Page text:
President of Philadelphia's world-renowned theatre Plays & Players
by Rich Rubin
For Bill Egan, President of the Board of Philadelphia's Plays & Players Theatre, helming this venerable playhouse means participating in history—and a particularly GLBT-friendly history at that. The 40-year-old Egan obviously can't claim to have been there from the start, since the theatre is celebrating its 100th anniversary season this month. He's been connected with Plays & Players, though, for over 20 years working as actor, director, board member, and now president.
That he'd end up on the stage was a foregone conclusion—at least from the moment he attended a production of Babes in Toyland as a child and the villain pulled kids onstage from the audience. "Even as a child, I knew it was something surreal. There was this weird connection." As Egan grew up, the connection deepened. "In high school, I completely got the bug, seeing the effect that theatre had on people, the bond between performers."
Now, he's president of a theatre that has been among Philadelphia's leaders in presenting GLBT-themed plays, both in its own productions and those by other companies that have rented the space. It was here that Terrence McNally's Love! Valour! Compassion! and Some Men were first seen in the city, here that Philadelphians were treated to such gay work as Dog Sees God, a gay twist on the Charlie Brown story. Under Egan's term, P&P has become even gayer, presenting Early in the Mourning, Take Me Out, and A New Brain in the last two seasons alone. For Egan, this involvement with GLBT productions is natural for an openly gay actor/director/administrator, who's starred in such well-known gay plays as Jeffrey and played gay characters at P&P in shows like "Love! Valour! Compassion!, Take Me Out, and Beyond Therapy. For Egan, it's part and parcel of the P&P experience: "We always want to include plays that appeal to a gay audience. It's been a big part of the history of the theatre both as a producing organization and as a rental."
This year's anniversary celebration features a reading of Oscar Wilde's An Ideal Husband, which was one of the productions featured in P&P's first season a century ago.
While Egan is now practically synonymous with Plays & Players, it was a series of flukes that got him involved with the place. He'd been accepted at the London Academy of Music and Dramatic Arts, but somehow his paperwork got lost in the shuffle—"this was pre-cell phones, pre-Internet, pre-whatever"—and he ended up staying in his hometown to pursue an acting career. He still remembers his first audition at Plays & Players. "I was 18," he recalls, "and was auditioning for the part of someone in his 30s or 40s. I was naïve; I figured, I've played 30 or 40 in college, I can do this." He shakes his head in wonder. "So I get to the audition and the director's like, 'that was great. How old are you?' I said 18. He said, 'oh, I thought you were 12.'" This Philadelphia native, who still looks younger than his age, chuckles at the memory.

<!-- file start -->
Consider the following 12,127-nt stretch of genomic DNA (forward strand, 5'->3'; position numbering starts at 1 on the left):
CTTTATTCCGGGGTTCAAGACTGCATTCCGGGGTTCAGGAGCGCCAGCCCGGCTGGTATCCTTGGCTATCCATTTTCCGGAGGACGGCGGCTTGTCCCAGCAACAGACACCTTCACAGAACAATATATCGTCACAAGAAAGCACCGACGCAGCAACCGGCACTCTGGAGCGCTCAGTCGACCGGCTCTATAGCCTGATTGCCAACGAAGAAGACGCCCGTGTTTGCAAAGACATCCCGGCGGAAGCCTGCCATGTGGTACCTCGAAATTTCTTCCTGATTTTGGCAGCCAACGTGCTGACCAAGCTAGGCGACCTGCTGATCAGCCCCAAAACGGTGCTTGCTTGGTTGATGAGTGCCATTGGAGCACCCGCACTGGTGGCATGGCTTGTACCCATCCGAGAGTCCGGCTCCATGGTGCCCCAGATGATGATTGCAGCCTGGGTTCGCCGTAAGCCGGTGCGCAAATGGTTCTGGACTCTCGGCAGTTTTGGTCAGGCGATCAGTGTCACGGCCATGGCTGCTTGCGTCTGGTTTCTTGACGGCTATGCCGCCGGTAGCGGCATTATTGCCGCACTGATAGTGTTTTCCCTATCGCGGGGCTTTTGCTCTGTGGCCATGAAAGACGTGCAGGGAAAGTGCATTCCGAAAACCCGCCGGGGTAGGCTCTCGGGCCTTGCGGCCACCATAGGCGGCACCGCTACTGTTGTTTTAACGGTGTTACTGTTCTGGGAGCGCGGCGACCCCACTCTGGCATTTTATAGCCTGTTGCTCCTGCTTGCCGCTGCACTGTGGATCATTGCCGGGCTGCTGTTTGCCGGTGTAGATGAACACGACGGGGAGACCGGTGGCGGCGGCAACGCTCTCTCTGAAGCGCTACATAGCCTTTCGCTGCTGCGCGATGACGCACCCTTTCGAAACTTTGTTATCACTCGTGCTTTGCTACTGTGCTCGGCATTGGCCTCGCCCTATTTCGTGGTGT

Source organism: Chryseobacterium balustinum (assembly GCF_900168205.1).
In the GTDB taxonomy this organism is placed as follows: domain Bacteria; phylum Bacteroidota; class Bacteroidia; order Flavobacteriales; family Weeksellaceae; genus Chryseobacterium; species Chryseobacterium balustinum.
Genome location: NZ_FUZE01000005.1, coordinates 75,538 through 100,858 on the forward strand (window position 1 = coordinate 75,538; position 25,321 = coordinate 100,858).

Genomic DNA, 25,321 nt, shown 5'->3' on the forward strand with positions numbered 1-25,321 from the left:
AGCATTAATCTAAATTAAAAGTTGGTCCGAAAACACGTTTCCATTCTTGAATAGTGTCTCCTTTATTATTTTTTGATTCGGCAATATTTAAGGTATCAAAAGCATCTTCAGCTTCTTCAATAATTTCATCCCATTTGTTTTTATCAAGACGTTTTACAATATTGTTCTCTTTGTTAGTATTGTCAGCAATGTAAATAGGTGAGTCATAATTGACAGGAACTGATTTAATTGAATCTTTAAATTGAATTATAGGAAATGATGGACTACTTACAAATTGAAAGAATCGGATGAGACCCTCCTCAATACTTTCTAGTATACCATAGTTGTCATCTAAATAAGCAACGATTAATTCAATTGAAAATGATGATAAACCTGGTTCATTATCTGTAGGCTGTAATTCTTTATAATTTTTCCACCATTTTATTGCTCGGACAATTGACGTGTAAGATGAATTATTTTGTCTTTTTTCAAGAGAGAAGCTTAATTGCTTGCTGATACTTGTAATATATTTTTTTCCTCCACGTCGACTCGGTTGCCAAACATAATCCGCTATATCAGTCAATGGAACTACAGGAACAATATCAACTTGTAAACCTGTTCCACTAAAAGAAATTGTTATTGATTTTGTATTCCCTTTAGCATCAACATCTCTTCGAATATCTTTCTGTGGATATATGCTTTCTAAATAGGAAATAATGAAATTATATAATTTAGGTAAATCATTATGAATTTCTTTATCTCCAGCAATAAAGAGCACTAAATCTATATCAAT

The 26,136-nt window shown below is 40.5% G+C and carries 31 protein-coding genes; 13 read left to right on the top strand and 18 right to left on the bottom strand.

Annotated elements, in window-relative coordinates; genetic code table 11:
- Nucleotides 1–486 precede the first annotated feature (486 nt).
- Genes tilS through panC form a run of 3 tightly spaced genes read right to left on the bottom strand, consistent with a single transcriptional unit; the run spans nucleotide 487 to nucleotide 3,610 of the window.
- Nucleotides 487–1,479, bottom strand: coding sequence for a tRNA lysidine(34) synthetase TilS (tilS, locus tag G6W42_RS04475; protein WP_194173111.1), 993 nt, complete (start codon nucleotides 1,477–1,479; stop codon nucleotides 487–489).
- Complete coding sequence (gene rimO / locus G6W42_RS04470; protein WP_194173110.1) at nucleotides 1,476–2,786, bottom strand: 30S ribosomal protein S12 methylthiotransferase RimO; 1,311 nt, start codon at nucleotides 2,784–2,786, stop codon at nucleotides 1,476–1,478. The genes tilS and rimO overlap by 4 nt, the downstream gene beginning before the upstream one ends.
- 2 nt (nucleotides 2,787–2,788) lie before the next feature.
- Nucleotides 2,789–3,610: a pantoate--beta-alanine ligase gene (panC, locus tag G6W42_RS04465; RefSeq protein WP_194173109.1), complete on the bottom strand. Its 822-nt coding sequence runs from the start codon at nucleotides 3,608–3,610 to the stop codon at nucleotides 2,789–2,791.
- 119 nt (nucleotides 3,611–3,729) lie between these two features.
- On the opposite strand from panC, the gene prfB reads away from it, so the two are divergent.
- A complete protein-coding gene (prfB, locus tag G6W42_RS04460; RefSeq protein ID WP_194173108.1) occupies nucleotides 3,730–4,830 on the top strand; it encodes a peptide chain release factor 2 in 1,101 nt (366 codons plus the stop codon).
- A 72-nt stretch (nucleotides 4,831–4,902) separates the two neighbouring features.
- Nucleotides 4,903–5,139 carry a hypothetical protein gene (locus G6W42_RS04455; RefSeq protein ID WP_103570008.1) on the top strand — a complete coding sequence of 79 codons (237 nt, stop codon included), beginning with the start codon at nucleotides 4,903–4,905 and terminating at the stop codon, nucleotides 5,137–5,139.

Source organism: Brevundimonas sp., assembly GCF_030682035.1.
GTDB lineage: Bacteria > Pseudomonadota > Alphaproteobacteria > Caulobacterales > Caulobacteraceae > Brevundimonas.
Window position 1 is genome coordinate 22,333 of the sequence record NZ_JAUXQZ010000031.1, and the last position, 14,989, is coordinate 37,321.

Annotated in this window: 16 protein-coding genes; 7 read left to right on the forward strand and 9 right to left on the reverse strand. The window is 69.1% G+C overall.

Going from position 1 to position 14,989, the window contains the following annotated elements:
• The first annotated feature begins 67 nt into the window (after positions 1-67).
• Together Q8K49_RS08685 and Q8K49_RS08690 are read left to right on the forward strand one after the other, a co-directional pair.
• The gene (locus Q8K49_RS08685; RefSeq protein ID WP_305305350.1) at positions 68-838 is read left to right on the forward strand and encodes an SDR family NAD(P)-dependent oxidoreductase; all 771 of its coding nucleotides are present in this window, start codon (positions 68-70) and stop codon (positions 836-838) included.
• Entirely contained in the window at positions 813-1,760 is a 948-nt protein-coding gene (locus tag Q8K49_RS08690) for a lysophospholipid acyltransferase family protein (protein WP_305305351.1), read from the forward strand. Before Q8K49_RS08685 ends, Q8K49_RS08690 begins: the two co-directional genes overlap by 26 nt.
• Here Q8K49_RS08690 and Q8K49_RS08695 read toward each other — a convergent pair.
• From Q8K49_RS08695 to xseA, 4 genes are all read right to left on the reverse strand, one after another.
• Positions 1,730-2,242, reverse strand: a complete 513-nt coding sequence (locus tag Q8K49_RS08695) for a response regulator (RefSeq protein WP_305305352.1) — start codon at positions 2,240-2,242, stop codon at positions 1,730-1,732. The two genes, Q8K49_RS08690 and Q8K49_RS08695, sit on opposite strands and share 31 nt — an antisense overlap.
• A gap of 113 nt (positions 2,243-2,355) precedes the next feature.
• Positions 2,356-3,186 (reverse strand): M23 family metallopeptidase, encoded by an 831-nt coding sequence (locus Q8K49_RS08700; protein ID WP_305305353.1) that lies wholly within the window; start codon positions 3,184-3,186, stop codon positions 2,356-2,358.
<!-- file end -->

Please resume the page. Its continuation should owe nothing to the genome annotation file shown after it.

Luckily for him (and for Plays & Players), he found himself cast in a production where he and another actor (the then-president) glided onstage on roller skates. "It was quite an experience. In the first performance, the president—who hadn't really rehearsed much with the roller skates—went flying off the stage and right into the audience and was out of commission for the rest of the run." Well, Egan is used to stepping into the breach, as he did several years later when the board needed new leadership. In a way, his solo rollerblading was emblematic of what was to become his role in keeping the theatre on its feet through some of its biggest changes.
After settling into a "day job" in computer information systems, and several gigs around town as actor and director, he came back to P&P, this time to audition for It's a Wonderful Life. For someone less magnanimous, it might have been a nightmare scenario: "I was called in to audition for the lead. I brought my then-partner with me. And he got the role!" He smiles. Egan did get a smaller role, though (actually about a dozen different small roles), as well as a directing job on the next show, You're a Good Man, Charlie Brown—a remarkable foreshadowing, as he later ended up helming Dog Sees God, the gay twist on that classic Charles Schulz-inspired musical.
Another twist of fate—"a kismet creative connection," Egan calls it—came when he met local theatre person Lance Moore and the two spoke of forming their own company. Instead, he recalls, "We decided to stay at Plays & Players, help them restructure and rebuild the organization." Egan's next words could sum up his history there: "It was being in the right place at the right time, having a connection with each other and with the space." Egan joined the board, and his business experience proved valuable enough that a year later he was unanimously voted president.